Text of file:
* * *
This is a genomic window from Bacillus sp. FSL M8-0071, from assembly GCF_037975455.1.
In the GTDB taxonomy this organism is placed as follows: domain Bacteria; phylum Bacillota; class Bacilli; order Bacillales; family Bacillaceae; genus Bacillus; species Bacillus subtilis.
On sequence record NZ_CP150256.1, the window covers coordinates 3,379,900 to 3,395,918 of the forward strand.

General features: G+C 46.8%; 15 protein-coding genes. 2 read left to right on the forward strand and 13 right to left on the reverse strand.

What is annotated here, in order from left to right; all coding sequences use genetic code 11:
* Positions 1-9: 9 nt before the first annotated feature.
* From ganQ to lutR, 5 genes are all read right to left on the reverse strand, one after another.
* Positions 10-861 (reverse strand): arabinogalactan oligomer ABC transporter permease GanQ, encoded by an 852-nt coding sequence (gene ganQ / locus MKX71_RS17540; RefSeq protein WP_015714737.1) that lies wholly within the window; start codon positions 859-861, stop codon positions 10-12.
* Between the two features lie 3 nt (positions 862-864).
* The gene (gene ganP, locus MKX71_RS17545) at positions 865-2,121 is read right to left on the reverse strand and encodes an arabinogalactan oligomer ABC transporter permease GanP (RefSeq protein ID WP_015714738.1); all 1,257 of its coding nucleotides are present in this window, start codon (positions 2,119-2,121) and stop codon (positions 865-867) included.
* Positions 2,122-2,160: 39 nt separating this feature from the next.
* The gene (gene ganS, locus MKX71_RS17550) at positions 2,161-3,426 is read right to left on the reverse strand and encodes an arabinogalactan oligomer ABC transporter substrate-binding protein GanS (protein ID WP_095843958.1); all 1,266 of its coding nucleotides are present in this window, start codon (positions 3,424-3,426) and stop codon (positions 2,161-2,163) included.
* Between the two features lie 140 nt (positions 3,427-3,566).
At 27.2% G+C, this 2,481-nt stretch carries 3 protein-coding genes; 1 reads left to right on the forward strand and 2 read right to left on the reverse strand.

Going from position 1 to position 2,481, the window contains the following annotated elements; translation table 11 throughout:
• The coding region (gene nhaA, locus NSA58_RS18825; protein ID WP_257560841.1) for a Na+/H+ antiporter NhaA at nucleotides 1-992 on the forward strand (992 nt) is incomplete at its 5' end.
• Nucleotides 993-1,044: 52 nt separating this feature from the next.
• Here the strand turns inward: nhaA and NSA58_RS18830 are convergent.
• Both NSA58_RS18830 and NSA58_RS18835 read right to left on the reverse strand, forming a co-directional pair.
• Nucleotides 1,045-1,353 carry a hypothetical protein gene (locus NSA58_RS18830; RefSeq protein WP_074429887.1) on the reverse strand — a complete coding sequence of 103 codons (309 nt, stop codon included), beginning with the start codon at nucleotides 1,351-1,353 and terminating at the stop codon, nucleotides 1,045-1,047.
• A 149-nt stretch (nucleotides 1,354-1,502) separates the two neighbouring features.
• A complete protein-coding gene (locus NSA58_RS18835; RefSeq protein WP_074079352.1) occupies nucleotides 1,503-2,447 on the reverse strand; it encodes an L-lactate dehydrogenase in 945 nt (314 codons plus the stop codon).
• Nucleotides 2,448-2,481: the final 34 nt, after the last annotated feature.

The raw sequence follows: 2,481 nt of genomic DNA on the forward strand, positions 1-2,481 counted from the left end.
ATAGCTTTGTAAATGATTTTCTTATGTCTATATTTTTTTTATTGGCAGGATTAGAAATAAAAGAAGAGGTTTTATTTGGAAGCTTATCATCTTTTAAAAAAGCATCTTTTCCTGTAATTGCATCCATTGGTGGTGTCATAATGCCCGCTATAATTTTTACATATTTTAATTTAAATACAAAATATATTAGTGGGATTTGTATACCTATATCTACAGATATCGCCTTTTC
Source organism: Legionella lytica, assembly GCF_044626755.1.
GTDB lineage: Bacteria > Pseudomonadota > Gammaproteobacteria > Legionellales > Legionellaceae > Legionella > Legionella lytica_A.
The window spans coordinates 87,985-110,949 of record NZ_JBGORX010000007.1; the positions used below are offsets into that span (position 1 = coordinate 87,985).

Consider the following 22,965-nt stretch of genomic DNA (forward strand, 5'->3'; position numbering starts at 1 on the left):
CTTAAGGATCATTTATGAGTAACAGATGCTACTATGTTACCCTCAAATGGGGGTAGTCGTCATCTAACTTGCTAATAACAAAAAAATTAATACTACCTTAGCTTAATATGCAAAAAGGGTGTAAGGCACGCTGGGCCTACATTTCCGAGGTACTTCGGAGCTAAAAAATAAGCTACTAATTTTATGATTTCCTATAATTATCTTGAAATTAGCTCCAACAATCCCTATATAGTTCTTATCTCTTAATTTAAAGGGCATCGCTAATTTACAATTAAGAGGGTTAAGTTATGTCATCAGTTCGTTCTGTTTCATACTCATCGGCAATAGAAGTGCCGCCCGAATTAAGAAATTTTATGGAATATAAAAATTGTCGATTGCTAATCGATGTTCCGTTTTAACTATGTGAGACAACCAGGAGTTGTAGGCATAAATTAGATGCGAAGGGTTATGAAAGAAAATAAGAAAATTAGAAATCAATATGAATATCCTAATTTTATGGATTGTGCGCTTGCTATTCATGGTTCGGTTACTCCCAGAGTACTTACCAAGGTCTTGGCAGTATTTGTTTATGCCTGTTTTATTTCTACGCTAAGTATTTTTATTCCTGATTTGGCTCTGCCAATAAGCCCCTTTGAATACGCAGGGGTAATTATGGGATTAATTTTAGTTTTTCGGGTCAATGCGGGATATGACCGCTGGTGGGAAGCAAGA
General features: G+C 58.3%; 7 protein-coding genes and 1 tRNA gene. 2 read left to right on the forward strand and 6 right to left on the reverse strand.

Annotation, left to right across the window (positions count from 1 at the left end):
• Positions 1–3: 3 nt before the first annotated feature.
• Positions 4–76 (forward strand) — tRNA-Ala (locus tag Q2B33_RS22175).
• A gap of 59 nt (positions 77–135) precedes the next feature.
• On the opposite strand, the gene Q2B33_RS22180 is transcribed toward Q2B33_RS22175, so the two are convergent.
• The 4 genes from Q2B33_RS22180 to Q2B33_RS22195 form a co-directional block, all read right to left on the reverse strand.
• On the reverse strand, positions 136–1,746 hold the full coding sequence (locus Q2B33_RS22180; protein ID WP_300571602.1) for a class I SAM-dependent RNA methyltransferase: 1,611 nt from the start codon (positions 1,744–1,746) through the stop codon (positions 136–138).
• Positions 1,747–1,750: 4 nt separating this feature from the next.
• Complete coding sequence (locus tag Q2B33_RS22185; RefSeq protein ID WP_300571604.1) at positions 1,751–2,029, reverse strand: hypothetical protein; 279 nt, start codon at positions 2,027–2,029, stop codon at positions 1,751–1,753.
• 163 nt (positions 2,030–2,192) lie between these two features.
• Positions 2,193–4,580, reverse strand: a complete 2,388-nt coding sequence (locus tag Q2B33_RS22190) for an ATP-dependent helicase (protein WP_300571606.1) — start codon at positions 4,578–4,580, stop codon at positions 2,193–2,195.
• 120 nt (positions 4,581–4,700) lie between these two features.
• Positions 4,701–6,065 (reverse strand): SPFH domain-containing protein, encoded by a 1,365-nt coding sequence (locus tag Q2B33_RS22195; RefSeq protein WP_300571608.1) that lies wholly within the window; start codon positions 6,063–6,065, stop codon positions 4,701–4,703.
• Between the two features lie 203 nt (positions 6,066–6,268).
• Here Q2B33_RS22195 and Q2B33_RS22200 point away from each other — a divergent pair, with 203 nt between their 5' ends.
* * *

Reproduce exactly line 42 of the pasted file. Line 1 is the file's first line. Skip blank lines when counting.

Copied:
• Positions 2,193–4,580, reverse strand: a complete 2,388-nt coding sequence (locus tag Q2B33_RS22190) for an ATP-dependent helicase (protein WP_300571606.1) — start codon at positions 4,578–4,580, stop codon at positions 2,193–2,195.